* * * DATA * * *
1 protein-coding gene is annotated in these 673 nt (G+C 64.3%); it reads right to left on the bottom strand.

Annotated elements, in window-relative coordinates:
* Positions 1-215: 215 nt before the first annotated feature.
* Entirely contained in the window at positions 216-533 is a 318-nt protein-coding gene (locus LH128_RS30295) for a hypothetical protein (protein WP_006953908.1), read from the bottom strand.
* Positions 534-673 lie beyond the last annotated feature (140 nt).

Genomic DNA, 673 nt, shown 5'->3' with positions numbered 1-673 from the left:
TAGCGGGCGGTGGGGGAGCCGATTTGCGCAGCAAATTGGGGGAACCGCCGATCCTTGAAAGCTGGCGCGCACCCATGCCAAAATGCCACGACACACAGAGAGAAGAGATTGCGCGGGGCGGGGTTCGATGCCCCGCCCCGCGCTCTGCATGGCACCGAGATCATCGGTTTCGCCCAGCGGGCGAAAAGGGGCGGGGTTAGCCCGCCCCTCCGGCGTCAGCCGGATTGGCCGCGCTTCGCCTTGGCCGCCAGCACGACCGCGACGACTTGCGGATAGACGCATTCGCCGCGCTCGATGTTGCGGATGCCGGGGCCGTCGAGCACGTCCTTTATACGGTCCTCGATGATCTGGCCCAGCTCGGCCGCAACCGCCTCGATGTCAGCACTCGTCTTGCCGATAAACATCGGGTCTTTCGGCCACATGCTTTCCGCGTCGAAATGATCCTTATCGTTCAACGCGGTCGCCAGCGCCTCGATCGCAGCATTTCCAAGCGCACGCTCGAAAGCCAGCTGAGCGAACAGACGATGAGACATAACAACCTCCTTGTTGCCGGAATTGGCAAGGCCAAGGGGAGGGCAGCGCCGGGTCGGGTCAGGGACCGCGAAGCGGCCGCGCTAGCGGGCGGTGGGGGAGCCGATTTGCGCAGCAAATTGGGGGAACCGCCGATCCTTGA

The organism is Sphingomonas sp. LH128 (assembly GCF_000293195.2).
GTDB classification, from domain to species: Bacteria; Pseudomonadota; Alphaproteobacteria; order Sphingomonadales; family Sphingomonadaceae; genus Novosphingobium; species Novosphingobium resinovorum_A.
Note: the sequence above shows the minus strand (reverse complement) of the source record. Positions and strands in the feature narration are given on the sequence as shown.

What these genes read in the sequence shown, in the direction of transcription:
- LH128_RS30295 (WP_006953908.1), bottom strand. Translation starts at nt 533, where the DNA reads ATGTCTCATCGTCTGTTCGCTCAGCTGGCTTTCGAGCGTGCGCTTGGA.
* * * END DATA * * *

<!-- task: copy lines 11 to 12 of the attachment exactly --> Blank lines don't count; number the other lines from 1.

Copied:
What these genes read in the sequence shown, in the direction of transcription:
- LH128_RS30295 (WP_006953908.1), bottom strand. Translation starts at nt 533, where the DNA reads ATGTCTCATCGTCTGTTCGCTCAGCTGGCTTTCGAGCGTGCGCTTGGA.